Roth’s follow up to "Bread Aisle," however, was his criminally underrated 2011 single “G.R.I.N.D.” The song marked the beginning of Roth’s turn toward creating more socially engaged music. "G.R.I.N.D.," which stands for “Get Ready, It’s a New Day” and was produced by the ensemble 1500 Or Nothin,' is an organ-infused head-nodder, with a hook that will have you whistling it for days. Underneath its catchy sonic appeal, its message is one of struggle, purpose and a call to action for the real richness in life: loving what you have now, in this moment.
“We were able to shoot a video for ‘G.R.I.N.D.’ because Rich Isaacson (of LOUD Records fame) championed the hell out of that song and stood behind me.”
In the video, Roth abandons the frat-boy look of "Bread Aisle." His hair is grown out and disheveled, and a red-blond goatee adds to his new rakish appearance.
The song was a departure from Roth’s “I Love College” vibe and marked the beginning of his re-education. He was about to learn how difficult it is in the music business to make the music you want to make, rather than the music your label and your fans want you to make.
“G.R.I.N.D.” was not a financial success for a multitude of reasons, not the least of which being a lack of support from his label. But Roth still believes in it.
“It’s a beautiful song, and I have to laugh because people say to me, ‘ "G.R.I.N.D." is such a great song!’ And I think, ‘Where were you guys six years ago?’ ”
The song allowed him to spread his artistic wings and begin to find his unique voice in a sea of hip-hop artists mostly talking about the same thing — themselves.
“When you listen to Bruce Springsteen, Bob Dylan or The Roots, they’re telling other people’s stories. I don’t want my music to be all about me," he says. "Everyone was like, ‘Dude, you’re in the business of being famous, you need to own up and be Asher Roth and tell that story.’ But there is so much cooler (stuff) going on. My story is like, whatever.”
Roth talks about how he wants to be a vessel, to put himself in a position where he can talk to other people and see what they’re going through. To truly master your message, he says, it has to come from an authentic place. He feels he’s mastered that from the beginning.
“I think authenticity is what got me in the door in the first place. I was this kid wearing flip-flops and I think that was endearing to many people, because it wasn’t a persona, it was just me. The hardest thing to do in the music industry, and also in the entire entertainment industry, is to just be yourself, and find out who you are.”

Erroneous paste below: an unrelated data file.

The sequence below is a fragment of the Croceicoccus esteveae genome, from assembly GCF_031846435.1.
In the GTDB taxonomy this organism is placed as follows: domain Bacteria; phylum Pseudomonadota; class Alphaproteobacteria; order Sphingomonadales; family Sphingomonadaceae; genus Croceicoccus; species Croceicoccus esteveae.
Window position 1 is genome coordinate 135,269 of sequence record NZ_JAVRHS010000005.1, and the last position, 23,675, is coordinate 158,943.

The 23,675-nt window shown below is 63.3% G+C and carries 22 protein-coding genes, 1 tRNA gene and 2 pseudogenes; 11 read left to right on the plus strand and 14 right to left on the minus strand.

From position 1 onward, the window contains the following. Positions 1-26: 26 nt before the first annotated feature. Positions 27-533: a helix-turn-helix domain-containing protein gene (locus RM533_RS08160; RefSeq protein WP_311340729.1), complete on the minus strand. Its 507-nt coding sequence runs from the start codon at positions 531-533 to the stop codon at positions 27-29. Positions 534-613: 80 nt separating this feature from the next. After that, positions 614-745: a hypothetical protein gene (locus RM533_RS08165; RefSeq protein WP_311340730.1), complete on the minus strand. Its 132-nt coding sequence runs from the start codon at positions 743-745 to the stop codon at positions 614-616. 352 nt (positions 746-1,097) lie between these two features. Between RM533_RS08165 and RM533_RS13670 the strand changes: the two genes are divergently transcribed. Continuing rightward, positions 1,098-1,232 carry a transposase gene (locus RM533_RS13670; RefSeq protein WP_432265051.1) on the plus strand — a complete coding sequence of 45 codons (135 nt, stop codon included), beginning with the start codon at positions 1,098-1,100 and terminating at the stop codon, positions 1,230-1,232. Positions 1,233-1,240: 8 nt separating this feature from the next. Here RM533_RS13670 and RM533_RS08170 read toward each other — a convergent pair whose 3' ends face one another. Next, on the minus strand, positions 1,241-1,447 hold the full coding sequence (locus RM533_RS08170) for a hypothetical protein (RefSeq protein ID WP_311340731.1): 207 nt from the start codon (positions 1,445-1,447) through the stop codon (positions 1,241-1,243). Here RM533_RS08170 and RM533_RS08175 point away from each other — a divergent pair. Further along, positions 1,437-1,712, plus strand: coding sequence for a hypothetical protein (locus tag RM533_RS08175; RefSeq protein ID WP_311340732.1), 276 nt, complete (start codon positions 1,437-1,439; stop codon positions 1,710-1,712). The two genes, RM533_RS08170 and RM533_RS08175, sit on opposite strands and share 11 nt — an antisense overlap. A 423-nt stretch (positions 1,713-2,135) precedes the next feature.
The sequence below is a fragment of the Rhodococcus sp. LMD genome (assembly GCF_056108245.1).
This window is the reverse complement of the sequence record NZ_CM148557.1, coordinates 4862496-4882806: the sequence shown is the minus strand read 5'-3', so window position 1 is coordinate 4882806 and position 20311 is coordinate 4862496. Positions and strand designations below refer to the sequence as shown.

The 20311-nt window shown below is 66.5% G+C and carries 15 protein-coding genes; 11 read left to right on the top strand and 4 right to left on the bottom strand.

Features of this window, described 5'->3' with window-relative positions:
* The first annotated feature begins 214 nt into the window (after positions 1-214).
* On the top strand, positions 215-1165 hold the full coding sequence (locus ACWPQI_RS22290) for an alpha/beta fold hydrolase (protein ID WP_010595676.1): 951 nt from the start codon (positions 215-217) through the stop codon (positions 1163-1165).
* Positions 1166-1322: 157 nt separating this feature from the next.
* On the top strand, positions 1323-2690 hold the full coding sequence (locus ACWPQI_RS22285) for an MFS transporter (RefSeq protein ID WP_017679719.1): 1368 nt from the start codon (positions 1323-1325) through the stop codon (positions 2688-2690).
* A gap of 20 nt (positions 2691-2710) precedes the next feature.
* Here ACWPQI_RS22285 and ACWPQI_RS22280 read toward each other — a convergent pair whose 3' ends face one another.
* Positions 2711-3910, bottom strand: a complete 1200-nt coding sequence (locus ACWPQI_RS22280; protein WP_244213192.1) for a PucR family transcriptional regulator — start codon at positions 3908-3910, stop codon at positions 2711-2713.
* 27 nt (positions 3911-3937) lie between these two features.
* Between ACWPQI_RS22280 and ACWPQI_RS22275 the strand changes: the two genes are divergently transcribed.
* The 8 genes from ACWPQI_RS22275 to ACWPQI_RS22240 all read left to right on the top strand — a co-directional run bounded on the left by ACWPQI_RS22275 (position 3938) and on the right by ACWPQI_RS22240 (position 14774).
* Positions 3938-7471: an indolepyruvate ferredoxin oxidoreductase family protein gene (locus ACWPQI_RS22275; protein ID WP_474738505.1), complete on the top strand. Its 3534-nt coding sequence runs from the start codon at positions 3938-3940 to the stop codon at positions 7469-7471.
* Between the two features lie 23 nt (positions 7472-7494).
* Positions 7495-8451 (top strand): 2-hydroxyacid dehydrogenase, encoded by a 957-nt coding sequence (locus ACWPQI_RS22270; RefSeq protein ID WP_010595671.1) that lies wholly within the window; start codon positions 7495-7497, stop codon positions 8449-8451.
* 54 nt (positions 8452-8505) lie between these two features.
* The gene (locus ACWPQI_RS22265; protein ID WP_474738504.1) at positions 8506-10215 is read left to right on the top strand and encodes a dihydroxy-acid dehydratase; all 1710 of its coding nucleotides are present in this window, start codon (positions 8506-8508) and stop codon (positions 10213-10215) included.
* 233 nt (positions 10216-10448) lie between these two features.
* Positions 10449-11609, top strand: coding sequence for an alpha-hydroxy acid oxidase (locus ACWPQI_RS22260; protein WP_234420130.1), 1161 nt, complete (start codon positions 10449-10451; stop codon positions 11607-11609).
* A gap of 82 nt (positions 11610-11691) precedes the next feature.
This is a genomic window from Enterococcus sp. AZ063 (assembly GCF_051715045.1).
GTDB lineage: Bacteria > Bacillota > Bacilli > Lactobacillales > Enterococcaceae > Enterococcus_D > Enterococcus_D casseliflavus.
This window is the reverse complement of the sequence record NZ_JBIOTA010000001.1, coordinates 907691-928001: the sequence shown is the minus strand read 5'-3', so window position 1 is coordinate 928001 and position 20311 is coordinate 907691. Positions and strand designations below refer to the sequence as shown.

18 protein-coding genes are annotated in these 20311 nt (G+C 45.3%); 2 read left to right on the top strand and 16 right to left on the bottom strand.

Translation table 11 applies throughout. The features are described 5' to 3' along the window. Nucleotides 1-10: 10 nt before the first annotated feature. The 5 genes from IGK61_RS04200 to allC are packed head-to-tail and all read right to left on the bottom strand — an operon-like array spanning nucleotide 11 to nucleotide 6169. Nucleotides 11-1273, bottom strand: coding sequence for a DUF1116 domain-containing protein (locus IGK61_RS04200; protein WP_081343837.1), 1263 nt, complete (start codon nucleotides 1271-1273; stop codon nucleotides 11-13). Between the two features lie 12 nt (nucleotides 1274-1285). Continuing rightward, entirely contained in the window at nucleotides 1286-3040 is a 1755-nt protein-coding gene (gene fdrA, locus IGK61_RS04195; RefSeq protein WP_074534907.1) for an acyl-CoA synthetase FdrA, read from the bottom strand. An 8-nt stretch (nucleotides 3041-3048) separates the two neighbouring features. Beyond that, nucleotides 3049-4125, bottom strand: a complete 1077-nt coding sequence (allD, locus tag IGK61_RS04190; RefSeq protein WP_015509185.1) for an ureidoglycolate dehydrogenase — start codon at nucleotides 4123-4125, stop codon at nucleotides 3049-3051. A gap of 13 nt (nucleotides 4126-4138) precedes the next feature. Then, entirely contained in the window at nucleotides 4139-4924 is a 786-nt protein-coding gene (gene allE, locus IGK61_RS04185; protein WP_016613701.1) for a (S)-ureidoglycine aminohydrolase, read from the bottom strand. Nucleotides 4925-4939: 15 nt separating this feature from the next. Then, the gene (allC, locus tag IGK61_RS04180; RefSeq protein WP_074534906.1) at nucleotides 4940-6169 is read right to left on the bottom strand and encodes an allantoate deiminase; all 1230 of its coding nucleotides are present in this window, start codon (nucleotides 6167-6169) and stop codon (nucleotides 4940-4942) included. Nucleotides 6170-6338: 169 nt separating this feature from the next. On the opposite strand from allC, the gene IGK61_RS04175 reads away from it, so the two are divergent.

Roth followed “G.R.I.N.D.” with his most creatively fluid project to date: 2012’s "Pabst and Jazz." A masterpiece in eight songs, it features the most sonically soothing backdrops to Roth's melodic, melancholy approach to rhyming produced yet. It allowed him to flex his muscles on the mike and provided the listener the experience of hearing his artistic growth in real time.
Roth’s frequent collaborator and best friend, Chuck Inglish (The Cool Kids), provided the best scoring to his voice, specifically with the bouncy cut “In The Kitchen.” DJBooth.net, the internet’s premiere place for all things hip-hop, said the record legitimized Roth’s status as a rapper to be taken seriously. Five years after the release, it remains the genesis of Roth’s independence.
“ 'Pabst and Jazz' was so uninhibited,” he says. “It’s just a reflection of who I am. It’s where I found my voice. I was the ripe old age of 27. You start becoming an adult at that time.”
It also marked the beginning of the end of his blink-and-you-missed-it affiliation with Def Jam. Roth jokes, “I want a T-shirt that says, ‘Remember when I was on Def Jam?’ ”
Not long after leaving the label, Roth parted ways with Braun after several years of stagnant career moves. Roth insists there is no bad blood. The experience gave him a larger and much more in-depth understanding of business and the industry. It set him on his path of internal searching, perhaps more than he expected or intended.